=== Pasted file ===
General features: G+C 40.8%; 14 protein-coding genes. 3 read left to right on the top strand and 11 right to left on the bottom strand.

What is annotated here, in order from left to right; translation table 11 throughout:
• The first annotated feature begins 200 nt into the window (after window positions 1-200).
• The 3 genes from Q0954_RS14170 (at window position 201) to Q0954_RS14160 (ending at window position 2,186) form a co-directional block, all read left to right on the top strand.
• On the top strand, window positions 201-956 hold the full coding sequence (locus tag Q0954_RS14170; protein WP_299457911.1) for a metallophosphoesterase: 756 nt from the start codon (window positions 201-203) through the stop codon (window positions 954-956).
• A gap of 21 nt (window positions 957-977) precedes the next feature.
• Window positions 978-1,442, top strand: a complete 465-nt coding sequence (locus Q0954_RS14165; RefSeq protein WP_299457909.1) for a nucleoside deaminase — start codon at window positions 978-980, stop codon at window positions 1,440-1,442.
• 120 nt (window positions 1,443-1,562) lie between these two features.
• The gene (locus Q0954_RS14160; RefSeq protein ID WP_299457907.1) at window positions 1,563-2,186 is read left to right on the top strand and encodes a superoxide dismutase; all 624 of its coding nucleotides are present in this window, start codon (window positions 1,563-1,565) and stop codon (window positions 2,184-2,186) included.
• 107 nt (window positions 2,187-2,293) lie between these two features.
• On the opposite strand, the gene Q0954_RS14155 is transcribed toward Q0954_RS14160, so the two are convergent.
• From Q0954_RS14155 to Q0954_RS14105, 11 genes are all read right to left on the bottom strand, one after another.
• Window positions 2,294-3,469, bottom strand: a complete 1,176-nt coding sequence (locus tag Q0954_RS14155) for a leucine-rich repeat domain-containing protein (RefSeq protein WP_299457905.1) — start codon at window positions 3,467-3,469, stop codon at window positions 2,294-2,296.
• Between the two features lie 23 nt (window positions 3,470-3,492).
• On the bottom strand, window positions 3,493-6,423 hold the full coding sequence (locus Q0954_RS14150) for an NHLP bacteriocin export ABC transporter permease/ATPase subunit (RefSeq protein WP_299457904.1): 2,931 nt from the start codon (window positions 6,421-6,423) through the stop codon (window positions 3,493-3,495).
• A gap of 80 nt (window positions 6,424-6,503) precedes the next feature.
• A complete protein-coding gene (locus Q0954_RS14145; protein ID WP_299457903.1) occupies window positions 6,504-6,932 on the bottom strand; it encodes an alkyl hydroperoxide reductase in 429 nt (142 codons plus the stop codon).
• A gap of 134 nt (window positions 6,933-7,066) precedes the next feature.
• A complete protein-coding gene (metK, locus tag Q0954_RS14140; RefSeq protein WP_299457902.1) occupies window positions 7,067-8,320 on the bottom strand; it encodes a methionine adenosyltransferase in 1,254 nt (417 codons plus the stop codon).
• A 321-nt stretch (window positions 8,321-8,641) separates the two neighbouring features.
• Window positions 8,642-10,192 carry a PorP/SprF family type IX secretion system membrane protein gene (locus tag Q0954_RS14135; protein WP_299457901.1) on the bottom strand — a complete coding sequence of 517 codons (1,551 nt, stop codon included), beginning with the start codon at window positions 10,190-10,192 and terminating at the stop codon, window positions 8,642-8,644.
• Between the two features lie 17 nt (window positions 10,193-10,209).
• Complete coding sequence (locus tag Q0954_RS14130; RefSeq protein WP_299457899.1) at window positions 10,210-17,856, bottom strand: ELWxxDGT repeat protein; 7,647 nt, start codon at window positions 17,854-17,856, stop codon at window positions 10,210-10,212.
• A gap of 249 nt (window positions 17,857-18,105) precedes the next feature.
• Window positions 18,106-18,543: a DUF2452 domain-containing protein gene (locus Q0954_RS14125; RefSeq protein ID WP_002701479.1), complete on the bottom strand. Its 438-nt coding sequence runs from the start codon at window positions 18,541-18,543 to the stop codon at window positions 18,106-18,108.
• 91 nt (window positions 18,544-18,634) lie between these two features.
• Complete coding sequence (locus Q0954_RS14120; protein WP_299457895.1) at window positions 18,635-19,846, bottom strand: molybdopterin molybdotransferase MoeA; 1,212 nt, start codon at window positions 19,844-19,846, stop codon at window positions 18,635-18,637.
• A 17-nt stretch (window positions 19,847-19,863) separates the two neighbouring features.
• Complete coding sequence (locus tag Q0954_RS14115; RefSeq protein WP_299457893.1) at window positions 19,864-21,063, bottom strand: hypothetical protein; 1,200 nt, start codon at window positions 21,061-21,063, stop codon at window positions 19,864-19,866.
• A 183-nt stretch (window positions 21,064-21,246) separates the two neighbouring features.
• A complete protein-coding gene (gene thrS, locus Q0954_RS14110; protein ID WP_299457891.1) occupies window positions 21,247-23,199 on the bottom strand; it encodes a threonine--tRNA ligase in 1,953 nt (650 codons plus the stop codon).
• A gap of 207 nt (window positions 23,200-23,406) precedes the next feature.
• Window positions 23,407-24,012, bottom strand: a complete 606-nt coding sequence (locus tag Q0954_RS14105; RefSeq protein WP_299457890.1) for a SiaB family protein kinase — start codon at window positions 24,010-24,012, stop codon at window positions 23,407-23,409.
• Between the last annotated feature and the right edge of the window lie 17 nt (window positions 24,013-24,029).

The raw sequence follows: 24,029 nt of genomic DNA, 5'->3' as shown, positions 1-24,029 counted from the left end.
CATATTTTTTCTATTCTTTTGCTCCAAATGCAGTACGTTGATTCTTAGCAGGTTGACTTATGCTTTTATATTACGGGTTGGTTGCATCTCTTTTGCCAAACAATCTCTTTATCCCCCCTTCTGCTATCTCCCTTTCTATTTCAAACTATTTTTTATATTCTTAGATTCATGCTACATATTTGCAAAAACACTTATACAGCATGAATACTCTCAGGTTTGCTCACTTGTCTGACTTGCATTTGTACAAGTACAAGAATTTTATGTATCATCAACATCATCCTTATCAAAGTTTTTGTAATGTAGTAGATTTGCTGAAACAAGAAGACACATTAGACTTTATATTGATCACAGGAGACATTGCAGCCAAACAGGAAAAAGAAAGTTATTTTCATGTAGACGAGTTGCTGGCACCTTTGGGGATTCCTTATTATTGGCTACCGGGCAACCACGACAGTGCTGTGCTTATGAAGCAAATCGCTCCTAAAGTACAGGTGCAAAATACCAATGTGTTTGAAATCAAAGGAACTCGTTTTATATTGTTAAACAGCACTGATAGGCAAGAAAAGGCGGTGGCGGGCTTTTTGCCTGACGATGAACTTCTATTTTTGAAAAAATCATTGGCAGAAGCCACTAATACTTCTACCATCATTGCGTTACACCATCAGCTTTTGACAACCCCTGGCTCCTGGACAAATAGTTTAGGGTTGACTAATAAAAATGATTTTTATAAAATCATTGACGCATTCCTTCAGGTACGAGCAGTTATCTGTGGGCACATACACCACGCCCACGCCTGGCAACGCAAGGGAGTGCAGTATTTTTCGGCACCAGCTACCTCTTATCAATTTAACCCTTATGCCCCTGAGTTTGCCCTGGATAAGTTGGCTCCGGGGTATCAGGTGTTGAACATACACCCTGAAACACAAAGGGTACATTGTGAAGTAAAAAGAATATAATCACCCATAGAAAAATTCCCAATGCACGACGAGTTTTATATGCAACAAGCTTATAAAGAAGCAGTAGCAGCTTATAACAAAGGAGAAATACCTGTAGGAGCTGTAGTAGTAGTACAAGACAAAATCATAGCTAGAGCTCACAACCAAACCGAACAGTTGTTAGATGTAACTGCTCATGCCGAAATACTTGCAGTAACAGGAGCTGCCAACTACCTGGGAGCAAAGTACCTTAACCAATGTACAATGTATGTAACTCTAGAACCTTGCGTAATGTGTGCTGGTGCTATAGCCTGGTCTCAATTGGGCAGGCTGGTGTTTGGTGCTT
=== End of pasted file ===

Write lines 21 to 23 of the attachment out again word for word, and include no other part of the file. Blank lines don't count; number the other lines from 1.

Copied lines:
• Window positions 8,642-10,192 carry a PorP/SprF family type IX secretion system membrane protein gene (locus tag Q0954_RS14135; protein WP_299457901.1) on the bottom strand — a complete coding sequence of 517 codons (1,551 nt, stop codon included), beginning with the start codon at window positions 10,190-10,192 and terminating at the stop codon, window positions 8,642-8,644.
• Between the two features lie 17 nt (window positions 10,193-10,209).
• Complete coding sequence (locus tag Q0954_RS14130; RefSeq protein WP_299457899.1) at window positions 10,210-17,856, bottom strand: ELWxxDGT repeat protein; 7,647 nt, start codon at window positions 17,854-17,856, stop codon at window positions 10,210-10,212.